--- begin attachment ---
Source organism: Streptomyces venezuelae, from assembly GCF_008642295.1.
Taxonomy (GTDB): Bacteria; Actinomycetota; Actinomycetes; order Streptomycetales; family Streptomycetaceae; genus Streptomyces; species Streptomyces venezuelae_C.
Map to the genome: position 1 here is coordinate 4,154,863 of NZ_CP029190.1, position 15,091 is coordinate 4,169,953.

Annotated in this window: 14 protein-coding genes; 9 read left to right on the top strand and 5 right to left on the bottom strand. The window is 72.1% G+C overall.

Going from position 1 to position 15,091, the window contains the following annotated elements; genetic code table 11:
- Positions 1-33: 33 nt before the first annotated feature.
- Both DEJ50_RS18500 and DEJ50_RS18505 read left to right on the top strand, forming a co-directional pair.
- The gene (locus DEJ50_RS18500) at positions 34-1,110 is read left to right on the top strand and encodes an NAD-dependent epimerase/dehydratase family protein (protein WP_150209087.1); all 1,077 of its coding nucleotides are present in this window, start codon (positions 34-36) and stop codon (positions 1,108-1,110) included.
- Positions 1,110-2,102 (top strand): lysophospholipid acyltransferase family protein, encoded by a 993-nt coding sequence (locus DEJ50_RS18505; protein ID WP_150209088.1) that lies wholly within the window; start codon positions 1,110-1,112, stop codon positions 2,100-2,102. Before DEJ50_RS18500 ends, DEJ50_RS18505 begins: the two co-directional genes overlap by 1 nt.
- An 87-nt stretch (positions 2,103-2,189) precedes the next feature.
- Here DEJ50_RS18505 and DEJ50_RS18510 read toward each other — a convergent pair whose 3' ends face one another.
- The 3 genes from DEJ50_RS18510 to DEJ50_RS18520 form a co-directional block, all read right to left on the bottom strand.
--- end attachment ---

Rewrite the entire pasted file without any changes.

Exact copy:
Source organism: Streptomyces venezuelae, from assembly GCF_008642295.1.
Taxonomy (GTDB): Bacteria; Actinomycetota; Actinomycetes; order Streptomycetales; family Streptomycetaceae; genus Streptomyces; species Streptomyces venezuelae_C.
Map to the genome: position 1 here is coordinate 4,154,863 of NZ_CP029190.1, position 15,091 is coordinate 4,169,953.

Annotated in this window: 14 protein-coding genes; 9 read left to right on the top strand and 5 right to left on the bottom strand. The window is 72.1% G+C overall.

Going from position 1 to position 15,091, the window contains the following annotated elements; genetic code table 11:
- Positions 1-33: 33 nt before the first annotated feature.
- Both DEJ50_RS18500 and DEJ50_RS18505 read left to right on the top strand, forming a co-directional pair.
- The gene (locus DEJ50_RS18500) at positions 34-1,110 is read left to right on the top strand and encodes an NAD-dependent epimerase/dehydratase family protein (protein WP_150209087.1); all 1,077 of its coding nucleotides are present in this window, start codon (positions 34-36) and stop codon (positions 1,108-1,110) included.
- Positions 1,110-2,102 (top strand): lysophospholipid acyltransferase family protein, encoded by a 993-nt coding sequence (locus DEJ50_RS18505; protein ID WP_150209088.1) that lies wholly within the window; start codon positions 1,110-1,112, stop codon positions 2,100-2,102. Before DEJ50_RS18500 ends, DEJ50_RS18505 begins: the two co-directional genes overlap by 1 nt.
- An 87-nt stretch (positions 2,103-2,189) precedes the next feature.
- Here DEJ50_RS18505 and DEJ50_RS18510 read toward each other — a convergent pair whose 3' ends face one another.
- The 3 genes from DEJ50_RS18510 to DEJ50_RS18520 form a co-directional block, all read right to left on the bottom strand.